Brown hammered shamed health guru, asking, “Do you accept that you’re a pathological liar?”
Gibson replied: “No.”
Gibson, who, in April, was forced to admit that she lied about having brain cancer and cured it through natural means, was offered no reprieve from Brown who was clearly fed up with her storytelling.
“You don’t have a good record on telling the truth, do you?” Brown put to her.
Sitting face-to-face with Brown, Gibson teared up as she told how she “lost everything” after her cancer confession came to light.
But Gibson maintained that she didn’t deceive her followers or the public. She argued that she had been deceived. Gibson said she was told by an immunologist and neurologist, ‘Mark Johns’, that she had terminal brain cancer after he diagnosed her using a ‘frequency’ machine in her home several years ago.
“He went to my home and did a series of tests. There was a machine with lights on the front. There are two metal pads, one below the chair and one behind your back, measuring frequencies and then he said to me that I had a stage four brain tumour and that I had four months to live.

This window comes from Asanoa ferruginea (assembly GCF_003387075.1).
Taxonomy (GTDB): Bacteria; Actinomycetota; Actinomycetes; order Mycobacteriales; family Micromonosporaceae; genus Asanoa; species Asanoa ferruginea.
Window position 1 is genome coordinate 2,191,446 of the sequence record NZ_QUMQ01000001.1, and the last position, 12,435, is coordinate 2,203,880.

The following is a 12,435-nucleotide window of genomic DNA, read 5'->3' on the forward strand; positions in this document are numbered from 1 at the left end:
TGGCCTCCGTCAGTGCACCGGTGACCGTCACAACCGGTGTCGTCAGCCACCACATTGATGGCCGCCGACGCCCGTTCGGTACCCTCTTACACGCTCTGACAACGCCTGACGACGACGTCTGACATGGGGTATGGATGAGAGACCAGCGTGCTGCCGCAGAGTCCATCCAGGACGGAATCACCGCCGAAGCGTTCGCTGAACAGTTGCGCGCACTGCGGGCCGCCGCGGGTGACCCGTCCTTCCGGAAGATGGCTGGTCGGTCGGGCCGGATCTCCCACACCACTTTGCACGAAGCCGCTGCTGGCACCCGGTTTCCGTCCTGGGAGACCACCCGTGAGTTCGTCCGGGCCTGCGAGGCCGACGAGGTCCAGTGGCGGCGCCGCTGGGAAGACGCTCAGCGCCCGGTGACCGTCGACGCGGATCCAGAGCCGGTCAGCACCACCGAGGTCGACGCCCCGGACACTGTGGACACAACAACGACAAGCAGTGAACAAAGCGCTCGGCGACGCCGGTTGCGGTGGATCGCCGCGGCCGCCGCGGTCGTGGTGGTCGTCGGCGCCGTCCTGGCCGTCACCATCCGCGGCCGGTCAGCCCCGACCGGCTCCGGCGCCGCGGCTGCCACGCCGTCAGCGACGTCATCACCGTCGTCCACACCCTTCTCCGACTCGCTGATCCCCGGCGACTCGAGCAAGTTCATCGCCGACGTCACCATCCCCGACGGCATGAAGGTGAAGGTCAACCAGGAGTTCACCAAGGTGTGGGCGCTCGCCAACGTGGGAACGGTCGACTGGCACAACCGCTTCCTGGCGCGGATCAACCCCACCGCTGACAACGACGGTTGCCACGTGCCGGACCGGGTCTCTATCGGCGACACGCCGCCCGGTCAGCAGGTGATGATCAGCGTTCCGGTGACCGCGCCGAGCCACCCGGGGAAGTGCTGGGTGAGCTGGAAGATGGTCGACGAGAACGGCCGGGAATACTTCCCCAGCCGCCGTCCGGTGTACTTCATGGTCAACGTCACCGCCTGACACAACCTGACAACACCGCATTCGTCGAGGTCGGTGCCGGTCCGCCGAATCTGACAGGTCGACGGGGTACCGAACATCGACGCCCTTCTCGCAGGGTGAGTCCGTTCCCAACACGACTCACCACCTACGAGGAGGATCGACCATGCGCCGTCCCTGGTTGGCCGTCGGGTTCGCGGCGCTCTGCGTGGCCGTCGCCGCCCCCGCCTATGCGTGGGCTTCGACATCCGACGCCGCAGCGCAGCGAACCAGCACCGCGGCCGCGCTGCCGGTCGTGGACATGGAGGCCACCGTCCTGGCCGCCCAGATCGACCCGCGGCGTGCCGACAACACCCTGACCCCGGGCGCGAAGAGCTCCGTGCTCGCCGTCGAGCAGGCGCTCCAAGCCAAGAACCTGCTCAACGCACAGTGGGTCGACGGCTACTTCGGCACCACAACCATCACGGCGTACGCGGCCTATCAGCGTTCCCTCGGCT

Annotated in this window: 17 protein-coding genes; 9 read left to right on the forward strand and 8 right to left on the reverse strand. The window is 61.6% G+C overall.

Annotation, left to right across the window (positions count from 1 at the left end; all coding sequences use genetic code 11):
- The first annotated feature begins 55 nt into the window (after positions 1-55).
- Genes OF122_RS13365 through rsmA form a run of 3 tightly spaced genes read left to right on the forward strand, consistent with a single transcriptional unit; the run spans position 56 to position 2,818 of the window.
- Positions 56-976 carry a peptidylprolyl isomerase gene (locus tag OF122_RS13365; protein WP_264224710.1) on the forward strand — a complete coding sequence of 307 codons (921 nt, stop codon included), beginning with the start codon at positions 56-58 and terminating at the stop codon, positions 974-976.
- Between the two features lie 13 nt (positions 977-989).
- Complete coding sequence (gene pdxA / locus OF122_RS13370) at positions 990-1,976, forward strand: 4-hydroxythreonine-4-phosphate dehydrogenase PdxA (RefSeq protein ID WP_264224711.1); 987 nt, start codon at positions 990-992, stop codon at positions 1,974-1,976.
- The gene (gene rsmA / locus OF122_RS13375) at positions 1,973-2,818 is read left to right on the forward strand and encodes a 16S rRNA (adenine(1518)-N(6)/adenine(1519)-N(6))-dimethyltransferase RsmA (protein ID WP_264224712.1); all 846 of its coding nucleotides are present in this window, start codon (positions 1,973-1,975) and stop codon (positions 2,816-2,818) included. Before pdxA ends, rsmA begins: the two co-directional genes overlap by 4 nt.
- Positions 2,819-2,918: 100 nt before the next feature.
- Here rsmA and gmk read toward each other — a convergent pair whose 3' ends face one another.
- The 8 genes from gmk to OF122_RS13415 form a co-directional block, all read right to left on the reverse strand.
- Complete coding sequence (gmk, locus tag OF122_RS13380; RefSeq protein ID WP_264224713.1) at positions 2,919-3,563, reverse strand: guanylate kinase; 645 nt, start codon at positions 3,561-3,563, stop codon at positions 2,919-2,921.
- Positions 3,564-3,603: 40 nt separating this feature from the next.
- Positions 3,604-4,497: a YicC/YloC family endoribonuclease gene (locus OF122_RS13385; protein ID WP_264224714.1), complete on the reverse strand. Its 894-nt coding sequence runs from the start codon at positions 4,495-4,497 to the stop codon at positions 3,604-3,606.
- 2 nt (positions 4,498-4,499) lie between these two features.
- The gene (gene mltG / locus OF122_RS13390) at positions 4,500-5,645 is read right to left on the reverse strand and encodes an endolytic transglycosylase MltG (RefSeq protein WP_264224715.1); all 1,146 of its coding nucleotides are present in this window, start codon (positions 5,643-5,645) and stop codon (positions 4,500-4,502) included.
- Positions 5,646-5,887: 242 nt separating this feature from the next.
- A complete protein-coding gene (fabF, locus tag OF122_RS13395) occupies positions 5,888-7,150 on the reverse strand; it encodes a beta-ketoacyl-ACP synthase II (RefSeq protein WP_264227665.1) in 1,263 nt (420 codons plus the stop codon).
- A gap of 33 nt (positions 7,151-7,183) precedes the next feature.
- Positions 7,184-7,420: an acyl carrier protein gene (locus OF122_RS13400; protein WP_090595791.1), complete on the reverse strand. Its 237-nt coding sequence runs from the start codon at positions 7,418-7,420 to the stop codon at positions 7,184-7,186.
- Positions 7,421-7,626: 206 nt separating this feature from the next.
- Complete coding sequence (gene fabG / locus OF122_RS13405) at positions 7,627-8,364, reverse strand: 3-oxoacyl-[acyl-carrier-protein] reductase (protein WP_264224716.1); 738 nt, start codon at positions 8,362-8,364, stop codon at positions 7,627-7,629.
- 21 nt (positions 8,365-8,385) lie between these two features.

“At the time, I believed I was having radio therapy. When he gave me medication, I was told it was oral chemotherapy and I believed it.”
As the hour-long interview continued, Gibson insisted she was telling the truth about “my reality”.
“I’ve not been intentionally untruthful. I’ve been completely open when speaking about what was my reality and what is my reality now,” she told Brown.
“It doesn’t match your normal or your reality.”
Gibson said she believed “Mark” for years that she was living with the burden of a terminal illness, however her evidence didn’t stack up with the evidence at all and 60 Minutes has not been able to find any record of a ‘Mark Johns’.
After the interview, Gibson handed over her medical records to 60 Minutes which showed that she had a brain scan at the Alfred Hospital in Melbourne in 2011, two years before she started to market her sob story to the public for profit and adulation.